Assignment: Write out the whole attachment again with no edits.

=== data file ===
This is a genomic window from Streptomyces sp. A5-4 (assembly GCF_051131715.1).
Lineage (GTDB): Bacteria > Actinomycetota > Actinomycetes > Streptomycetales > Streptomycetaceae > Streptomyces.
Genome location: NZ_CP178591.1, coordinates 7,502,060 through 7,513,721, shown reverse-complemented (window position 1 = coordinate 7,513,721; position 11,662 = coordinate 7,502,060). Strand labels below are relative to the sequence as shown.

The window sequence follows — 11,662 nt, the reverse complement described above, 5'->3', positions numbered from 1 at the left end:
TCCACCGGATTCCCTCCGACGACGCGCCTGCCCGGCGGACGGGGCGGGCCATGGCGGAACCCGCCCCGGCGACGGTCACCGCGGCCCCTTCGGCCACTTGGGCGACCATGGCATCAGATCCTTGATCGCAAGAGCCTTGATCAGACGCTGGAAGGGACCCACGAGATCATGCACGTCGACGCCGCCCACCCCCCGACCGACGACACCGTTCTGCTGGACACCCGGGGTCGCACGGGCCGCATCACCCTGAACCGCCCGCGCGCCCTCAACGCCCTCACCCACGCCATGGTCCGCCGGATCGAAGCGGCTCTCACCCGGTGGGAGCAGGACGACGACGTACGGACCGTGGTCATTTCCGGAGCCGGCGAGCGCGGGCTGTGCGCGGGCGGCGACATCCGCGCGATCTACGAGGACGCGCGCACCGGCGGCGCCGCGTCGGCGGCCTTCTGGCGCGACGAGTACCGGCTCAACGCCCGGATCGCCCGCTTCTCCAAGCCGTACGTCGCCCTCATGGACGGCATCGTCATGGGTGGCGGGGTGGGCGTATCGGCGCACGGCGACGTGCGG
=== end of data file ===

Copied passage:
This is a genomic window from Streptomyces sp. A5-4 (assembly GCF_051131715.1).
Lineage (GTDB): Bacteria > Actinomycetota > Actinomycetes > Streptomycetales > Streptomycetaceae > Streptomyces.
Genome location: NZ_CP178591.1, coordinates 7,502,060 through 7,513,721, shown reverse-complemented (window position 1 = coordinate 7,513,721; position 11,662 = coordinate 7,502,060). Strand labels below are relative to the sequence as shown.

The window sequence follows — 11,662 nt, the reverse complement described above, 5'->3', positions numbered from 1 at the left end:
TCCACCGGATTCCCTCCGACGACGCGCCTGCCCGGCGGACGGGGCGGGCCATGGCGGAACCCGCCCCGGCGACGGTCACCGCGGCCCCTTCGGCCACTTGGGCGACCATGGCATCAGATCCTTGATCGCAAGAGCCTTGATCAGACGCTGGAAGGGACCCACGAGATCATGCACGTCGACGCCGCCCACCCCCCGACCGACGACACCGTTCTGCTGGACACCCGGGGTCGCACGGGCCGCATCACCCTGAACCGCCCGCGCGCCCTCAACGCCCTCACCCACGCCATGGTCCGCCGGATCGAAGCGGCTCTCACCCGGTGGGAGCAGGACGACGACGTACGGACCGTGGTCATTTCCGGAGCCGGCGAGCGCGGGCTGTGCGCGGGCGGCGACATCCGCGCGATCTACGAGGACGCGCGCACCGGCGGCGCCGCGTCGGCGGCCTTCTGGCGCGACGAGTACCGGCTCAACGCCCGGATCGCCCGCTTCTCCAAGCCGTACGTCGCCCTCATGGACGGCATCGTCATGGGTGGCGGGGTGGGCGTATCGGCGCACGGCGACGTGCGG